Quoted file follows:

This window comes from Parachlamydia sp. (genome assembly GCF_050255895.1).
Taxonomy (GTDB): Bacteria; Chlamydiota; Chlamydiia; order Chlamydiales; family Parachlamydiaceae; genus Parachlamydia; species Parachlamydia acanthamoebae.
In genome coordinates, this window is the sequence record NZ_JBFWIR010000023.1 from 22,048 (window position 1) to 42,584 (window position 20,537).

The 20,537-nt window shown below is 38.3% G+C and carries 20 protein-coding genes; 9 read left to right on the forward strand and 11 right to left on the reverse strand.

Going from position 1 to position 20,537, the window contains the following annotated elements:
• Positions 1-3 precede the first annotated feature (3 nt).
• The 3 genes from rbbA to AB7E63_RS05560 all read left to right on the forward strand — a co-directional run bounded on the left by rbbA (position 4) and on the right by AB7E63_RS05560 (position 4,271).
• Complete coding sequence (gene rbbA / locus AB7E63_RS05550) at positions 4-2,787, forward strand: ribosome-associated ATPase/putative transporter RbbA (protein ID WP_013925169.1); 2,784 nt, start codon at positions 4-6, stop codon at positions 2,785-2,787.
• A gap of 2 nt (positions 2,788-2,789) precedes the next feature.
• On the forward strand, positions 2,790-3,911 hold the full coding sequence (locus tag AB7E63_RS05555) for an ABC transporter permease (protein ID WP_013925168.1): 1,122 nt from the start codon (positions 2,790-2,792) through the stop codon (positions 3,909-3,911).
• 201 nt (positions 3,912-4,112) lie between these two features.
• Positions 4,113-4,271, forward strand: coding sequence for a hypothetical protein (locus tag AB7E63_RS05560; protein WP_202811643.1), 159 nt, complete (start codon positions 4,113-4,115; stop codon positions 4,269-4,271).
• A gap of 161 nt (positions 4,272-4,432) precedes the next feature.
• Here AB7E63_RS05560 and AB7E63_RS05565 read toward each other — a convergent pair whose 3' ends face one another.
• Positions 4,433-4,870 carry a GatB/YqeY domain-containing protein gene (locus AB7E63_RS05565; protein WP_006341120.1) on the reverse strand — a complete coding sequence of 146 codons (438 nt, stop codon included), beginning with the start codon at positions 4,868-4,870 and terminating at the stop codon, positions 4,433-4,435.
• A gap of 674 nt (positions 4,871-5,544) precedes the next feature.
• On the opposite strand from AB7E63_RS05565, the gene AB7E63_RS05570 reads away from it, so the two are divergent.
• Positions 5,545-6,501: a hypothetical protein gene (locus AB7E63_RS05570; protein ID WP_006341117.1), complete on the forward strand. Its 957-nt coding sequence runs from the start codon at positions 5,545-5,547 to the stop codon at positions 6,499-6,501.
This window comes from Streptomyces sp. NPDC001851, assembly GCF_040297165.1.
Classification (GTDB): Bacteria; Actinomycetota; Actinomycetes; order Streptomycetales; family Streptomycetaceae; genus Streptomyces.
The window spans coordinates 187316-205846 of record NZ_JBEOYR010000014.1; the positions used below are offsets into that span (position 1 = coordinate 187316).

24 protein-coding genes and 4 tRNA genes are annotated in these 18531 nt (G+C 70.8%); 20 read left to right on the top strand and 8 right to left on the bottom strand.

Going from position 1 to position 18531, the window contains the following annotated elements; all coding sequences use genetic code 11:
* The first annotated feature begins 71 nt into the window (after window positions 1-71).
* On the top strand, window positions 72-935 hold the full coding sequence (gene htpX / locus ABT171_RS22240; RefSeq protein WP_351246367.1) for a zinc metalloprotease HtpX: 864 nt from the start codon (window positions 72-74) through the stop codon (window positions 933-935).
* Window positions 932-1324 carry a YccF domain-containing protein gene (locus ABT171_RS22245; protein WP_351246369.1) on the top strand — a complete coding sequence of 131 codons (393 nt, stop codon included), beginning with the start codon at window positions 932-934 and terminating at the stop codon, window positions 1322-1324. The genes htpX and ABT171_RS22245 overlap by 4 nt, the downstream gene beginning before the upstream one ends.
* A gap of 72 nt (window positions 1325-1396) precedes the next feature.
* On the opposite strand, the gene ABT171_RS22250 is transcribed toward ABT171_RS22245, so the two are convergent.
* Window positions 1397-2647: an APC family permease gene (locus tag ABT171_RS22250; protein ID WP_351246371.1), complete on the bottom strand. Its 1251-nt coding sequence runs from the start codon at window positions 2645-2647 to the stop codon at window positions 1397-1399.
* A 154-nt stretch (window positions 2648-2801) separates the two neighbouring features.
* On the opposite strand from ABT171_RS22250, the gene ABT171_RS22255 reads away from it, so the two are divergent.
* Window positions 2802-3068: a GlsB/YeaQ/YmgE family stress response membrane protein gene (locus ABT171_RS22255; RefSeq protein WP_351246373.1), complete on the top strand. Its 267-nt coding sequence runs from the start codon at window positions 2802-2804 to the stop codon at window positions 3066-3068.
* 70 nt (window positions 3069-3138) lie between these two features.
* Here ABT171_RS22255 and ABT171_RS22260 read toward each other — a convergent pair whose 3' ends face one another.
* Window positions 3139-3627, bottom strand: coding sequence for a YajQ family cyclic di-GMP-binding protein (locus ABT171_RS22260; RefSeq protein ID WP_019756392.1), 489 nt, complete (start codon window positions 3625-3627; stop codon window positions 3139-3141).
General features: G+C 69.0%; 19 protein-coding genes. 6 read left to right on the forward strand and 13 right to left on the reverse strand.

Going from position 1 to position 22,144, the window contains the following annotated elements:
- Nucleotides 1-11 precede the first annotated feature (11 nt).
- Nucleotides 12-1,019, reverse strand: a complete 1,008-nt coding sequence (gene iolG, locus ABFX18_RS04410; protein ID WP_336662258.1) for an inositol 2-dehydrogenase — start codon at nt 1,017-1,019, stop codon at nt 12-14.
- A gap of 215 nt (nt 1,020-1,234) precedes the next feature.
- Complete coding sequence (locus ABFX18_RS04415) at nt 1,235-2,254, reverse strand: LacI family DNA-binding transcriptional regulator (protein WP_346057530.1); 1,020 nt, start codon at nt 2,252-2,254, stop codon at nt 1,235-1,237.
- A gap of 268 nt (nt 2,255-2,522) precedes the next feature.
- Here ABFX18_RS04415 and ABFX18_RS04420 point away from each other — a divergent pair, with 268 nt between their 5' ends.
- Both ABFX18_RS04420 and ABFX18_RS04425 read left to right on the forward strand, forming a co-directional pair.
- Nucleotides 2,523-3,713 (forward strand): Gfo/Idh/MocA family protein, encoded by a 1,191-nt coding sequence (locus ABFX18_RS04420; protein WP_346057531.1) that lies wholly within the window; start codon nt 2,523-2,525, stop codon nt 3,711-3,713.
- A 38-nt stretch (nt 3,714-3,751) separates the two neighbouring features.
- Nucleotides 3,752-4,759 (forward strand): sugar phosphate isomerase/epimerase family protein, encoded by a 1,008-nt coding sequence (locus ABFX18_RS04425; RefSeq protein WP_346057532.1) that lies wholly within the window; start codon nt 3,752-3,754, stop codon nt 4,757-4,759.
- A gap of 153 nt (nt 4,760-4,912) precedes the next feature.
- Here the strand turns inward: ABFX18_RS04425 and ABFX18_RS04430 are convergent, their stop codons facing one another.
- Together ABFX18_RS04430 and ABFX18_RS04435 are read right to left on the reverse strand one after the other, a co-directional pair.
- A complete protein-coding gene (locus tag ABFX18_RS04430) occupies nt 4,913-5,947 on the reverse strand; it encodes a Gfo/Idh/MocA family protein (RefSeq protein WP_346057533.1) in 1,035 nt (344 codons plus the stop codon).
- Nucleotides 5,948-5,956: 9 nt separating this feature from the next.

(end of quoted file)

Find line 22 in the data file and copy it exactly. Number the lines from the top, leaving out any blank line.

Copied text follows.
24 protein-coding genes and 4 tRNA genes are annotated in these 18531 nt (G+C 70.8%); 20 read left to right on the top strand and 8 right to left on the bottom strand.